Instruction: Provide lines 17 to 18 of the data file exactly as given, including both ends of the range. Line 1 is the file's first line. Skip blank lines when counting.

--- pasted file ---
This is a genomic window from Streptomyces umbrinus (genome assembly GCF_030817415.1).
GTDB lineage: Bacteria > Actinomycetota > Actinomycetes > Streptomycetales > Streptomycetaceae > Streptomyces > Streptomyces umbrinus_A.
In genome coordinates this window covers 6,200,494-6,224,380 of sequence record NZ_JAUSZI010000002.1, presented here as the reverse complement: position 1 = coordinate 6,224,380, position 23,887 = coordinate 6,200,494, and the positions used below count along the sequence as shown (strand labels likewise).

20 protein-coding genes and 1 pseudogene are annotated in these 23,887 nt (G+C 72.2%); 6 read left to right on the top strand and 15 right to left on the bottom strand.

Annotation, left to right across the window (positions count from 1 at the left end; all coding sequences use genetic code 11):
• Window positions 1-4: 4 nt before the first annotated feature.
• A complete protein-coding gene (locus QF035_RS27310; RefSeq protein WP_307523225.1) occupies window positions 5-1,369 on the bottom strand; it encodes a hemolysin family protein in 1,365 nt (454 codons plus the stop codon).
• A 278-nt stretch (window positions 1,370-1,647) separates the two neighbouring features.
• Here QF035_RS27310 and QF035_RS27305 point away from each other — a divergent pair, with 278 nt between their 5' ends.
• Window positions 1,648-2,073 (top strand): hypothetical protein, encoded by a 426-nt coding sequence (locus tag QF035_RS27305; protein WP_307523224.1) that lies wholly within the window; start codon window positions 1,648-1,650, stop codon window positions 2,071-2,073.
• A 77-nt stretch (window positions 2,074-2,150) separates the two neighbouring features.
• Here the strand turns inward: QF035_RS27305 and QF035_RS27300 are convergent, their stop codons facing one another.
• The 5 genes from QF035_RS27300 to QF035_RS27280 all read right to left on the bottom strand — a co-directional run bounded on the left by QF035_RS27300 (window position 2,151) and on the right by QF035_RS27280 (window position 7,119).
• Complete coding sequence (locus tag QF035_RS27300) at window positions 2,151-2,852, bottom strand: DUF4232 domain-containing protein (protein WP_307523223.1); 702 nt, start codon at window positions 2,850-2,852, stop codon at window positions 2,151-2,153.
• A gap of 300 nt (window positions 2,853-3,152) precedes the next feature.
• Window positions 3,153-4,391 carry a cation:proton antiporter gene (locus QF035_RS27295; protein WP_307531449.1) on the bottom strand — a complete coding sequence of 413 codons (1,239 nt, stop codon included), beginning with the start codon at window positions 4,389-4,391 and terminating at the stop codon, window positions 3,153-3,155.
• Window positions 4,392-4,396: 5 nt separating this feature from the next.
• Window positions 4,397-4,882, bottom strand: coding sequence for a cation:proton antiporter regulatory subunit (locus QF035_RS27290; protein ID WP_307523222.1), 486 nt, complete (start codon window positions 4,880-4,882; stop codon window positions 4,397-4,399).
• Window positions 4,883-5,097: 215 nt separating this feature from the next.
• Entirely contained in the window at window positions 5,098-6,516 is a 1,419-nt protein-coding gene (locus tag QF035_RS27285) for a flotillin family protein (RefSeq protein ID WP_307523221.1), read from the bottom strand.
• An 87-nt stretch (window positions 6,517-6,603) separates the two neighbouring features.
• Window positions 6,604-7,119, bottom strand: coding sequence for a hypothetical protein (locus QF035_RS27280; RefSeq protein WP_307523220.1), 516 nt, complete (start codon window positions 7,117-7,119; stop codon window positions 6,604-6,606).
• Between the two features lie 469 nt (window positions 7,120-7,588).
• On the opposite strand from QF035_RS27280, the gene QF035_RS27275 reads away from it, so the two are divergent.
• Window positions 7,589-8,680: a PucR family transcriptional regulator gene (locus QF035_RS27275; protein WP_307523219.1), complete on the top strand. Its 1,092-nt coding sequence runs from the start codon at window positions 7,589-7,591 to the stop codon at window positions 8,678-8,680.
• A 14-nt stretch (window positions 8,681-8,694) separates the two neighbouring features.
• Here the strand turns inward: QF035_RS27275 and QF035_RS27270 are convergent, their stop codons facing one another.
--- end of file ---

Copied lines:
• Window positions 4,392-4,396: 5 nt separating this feature from the next.
• Window positions 4,397-4,882, bottom strand: coding sequence for a cation:proton antiporter regulatory subunit (locus QF035_RS27290; protein ID WP_307523222.1), 486 nt, complete (start codon window positions 4,880-4,882; stop codon window positions 4,397-4,399).